Villordsutch reviews ZX81 Jetpac…
Back in 1983 the brothers Tim & Chris Stamper released, via their enigmatic software house Ultimate Play the Game, Jetpac for the ZX Spectrum. This groundbreaking game was both ever-so-simple to pick up and unbelievably difficult to turn off, it also let all fellow Spectrum programmers know what the Speccy could actually do with 16K of RAM, a lot more than a few lines of poor BASIC and tone deaf BEEP’s. Now some thirty-five years later Bukster – of Bukster Games – has converted this classic title onto the Sinclair ZX81, a machine two years older than the original game itself.
Bukster is no stranger to the ZX81 scene having already delivered the punishingly fantastic Masada Class back in the 1990’s, but now firing up his 16K wonder and bringing with it a gaming classic he’s making sure that this return to the scene isn’t going unnoticed.
Honouring the great machine, ZX81 Jetpac stays true to its roots by keeping the look of the game set to the ZX81’s basic graphic set and also – when needed – making use of any alpha or numeric characters to fill in the blanks. This isn’t a world of 8-bit graphics, nor has Bukster implemented any Pseudo Hi-Res to add any extra pazzazz, nope this is blocks, letters and numbers. It looks truly magnificent, knowing the amount of imagination and thought that has gone into not only creating the look of the game, but to also animate it as well just using the basic graphic set.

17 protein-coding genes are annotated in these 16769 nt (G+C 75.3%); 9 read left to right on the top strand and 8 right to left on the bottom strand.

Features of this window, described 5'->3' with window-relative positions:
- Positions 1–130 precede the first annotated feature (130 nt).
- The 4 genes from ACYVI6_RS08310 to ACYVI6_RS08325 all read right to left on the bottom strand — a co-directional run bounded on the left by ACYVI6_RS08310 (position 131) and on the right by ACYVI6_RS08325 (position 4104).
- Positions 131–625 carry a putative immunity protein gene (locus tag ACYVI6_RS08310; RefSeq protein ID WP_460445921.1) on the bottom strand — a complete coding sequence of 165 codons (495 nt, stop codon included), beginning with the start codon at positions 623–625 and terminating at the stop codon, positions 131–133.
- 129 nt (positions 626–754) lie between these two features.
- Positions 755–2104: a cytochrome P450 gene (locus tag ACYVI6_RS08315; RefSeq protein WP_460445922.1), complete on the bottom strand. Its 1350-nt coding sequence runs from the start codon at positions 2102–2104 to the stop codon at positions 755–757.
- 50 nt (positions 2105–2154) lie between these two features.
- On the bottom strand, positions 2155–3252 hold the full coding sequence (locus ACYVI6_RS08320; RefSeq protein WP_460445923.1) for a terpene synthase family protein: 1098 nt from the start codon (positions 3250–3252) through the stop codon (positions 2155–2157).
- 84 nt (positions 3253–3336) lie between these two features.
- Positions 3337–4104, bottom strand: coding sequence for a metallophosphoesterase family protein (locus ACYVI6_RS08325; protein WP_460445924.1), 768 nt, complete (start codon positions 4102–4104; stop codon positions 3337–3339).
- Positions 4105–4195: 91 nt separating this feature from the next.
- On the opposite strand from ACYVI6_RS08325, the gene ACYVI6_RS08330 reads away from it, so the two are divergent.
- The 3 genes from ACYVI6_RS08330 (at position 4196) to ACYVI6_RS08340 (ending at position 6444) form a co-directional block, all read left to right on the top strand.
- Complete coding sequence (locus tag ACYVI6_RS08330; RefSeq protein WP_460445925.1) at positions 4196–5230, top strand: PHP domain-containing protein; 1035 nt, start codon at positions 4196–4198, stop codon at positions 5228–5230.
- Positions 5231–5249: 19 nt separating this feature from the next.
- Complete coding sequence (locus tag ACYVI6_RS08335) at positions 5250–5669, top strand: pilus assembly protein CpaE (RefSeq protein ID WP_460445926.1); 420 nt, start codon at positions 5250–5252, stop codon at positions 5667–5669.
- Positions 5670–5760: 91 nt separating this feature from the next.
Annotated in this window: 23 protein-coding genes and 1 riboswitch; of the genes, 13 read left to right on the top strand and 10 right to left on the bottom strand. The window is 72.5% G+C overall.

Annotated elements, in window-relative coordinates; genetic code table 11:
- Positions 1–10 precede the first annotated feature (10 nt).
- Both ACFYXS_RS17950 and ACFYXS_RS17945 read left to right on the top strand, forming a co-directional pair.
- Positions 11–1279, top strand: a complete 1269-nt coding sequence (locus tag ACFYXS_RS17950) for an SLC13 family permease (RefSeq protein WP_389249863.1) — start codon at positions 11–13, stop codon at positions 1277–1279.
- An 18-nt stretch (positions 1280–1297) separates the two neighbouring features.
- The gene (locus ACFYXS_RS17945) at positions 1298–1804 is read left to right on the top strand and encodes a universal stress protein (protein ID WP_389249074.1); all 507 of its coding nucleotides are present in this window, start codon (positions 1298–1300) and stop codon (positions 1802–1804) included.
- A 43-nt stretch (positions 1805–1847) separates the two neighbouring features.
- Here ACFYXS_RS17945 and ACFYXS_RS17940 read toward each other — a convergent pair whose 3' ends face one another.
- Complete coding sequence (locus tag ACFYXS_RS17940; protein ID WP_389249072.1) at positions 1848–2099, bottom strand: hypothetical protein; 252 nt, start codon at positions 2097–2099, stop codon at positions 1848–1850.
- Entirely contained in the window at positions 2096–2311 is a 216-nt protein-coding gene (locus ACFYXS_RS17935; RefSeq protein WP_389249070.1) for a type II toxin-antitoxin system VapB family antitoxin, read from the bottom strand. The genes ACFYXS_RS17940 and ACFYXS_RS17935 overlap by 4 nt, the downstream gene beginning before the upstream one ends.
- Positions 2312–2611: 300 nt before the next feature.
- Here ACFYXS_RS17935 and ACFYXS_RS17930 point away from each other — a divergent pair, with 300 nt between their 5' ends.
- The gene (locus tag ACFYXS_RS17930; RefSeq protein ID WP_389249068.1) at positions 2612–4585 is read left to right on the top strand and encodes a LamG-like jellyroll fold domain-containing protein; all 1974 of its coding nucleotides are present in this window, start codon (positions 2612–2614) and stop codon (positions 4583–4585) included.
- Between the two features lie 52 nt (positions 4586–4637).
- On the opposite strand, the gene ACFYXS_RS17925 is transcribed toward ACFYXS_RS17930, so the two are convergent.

Programmed in machine code, ZX81 Jetpac moves along at some pace for a 16K ZX81 game. Unlike the original ZX Spectrum release here you’re given the option to redefine the keys and change the difficulty level, which (again) even on a 16K ZX81 does actually make this game somewhat punishing even to a seasoned gamer. With varying enemies, keeping in line with the original foes, suddenly ramping up in numbers your tactics need to adapt; you may find warping off the sides of the screen works well in harder levels.
ZX81 Jetpac is available to download now for free on the Bukster Games website in two formats. There’s an mp3 version if you’d like to play it on an original ZX81 or there’s a emulator file version (*.p) if you’ve not got a ZX81, but would like to play it on an emulator; to which I’d recommend EightyOne.